In the majority of the world, energy is seen as what one uses to charge their cell phones and laptops, brew their morning coffee, and what keeps their air conditioners and heaters on day and night to keep them comfortable. Most of the time we take energy for granted until a power outage occurs and we realize how little we can do without it. While energy access rarely concerns us, it remains a daily struggle for a large portion of the world. Today there are roughly 1.4 billion people who lack access to electricity, roughly one-fifth of the global population.[1] The majority of these individuals reside in developing countries within Sub-Saharan Africa and South Asia.[2] Moreover, many people who live in these energy deficient regions who are fortunate enough to have access to electricity still frequently face power outages that can last anywhere from hours to days. Reliable electricity has been proven to be extremely beneficial for communities as it aids in development, improves access to food and water, increases health, and provides an increased sense of security.

Deployment of renewable energy technologies in developing countries has the potential to provide today’s energy-deficient communities with low-cost, environmentally friendly energy security. This would be a sustainable and practical way to provide those who now lack energy access with all of the benefits that accompany it.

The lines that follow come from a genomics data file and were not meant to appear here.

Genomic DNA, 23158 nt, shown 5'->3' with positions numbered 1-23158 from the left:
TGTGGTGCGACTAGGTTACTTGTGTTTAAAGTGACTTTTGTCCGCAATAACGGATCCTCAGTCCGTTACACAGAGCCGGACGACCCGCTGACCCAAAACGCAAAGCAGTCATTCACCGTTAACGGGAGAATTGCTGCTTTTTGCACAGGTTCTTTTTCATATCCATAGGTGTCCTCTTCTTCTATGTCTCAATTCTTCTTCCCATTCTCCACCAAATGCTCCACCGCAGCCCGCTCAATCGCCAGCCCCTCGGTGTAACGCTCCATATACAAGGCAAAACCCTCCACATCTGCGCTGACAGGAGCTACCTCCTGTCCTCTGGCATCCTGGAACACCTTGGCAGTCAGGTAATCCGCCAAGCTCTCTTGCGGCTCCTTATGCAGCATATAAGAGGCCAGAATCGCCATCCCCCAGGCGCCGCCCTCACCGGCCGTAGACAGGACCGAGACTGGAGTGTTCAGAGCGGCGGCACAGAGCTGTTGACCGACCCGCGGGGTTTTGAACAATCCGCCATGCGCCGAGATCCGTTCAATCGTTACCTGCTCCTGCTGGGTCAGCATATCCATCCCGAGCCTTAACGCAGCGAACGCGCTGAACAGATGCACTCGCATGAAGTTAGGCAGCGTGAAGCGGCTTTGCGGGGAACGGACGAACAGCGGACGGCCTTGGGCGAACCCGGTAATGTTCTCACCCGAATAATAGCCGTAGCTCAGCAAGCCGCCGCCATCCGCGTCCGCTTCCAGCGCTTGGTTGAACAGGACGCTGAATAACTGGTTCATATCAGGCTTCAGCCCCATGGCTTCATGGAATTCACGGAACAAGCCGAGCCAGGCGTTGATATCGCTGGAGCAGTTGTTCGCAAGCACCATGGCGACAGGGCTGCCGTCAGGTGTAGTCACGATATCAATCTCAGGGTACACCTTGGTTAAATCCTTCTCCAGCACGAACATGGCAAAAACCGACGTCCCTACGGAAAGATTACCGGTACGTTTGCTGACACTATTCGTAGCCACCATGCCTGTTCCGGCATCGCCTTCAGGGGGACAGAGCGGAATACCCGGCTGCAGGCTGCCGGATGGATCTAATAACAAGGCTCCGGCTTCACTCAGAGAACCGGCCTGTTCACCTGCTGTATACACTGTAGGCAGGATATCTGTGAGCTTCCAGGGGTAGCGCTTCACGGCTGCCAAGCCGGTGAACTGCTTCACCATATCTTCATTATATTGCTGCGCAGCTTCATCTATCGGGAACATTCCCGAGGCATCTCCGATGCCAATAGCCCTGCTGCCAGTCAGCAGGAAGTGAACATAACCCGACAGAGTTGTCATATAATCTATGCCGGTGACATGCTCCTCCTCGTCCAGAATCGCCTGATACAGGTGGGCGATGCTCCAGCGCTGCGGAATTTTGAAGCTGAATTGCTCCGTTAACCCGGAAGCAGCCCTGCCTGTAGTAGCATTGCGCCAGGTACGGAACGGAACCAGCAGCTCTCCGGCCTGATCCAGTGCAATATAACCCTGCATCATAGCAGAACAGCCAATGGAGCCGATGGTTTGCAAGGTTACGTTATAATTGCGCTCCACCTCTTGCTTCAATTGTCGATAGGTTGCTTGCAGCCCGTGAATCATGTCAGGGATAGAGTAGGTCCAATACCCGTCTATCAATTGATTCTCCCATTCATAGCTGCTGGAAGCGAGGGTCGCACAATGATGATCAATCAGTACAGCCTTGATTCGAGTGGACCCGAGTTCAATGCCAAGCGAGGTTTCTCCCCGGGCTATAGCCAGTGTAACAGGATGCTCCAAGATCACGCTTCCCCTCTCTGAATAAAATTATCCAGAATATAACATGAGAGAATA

Electricity supply enables households with safe dependable lighting and thus provides more hours in a day to complete household tasks, thus increasing overall productivity. Electricity also grants students the ability to study at home past dark and provides power and lighting in their schools. These energy benefits assist in the growth and development of rural economies. Furthermore, substituting renewable energy for diesel and kerosene provides a surplus of those fuels that can be reallocated to industrial activities such as agriculture and textiles that can be done faster and more efficiently using machinery. This substitution of resources has a direct and positive impact on the development of rural economies.

Reliable energy also benefits community infrastructure services such as hospitals and water supply systems. Potable water is a necessity for maintaining good human health. Without it, consumers are more susceptible to endemic and epidemic waterborne diseases. Reliable energy sources also improve health by granting individuals the option to switch to electricity from using fossil fuels and dung for household activities such as cooking. This substitution significantly reduces household pollution, a problem that leads to 4.3 million premature deaths annually.[3]

Increased security from energy access generally refers to the opinions of women and children. A study and survey conducted by the United States Agency for International Development noted that the ability to turn on a light at night once it becomes dark yields a greater sense of safety for these groups than in the case where electric lighting is not available.[4] In addition, having electricity to power street lights is another way that makes individuals feel safer in their communities.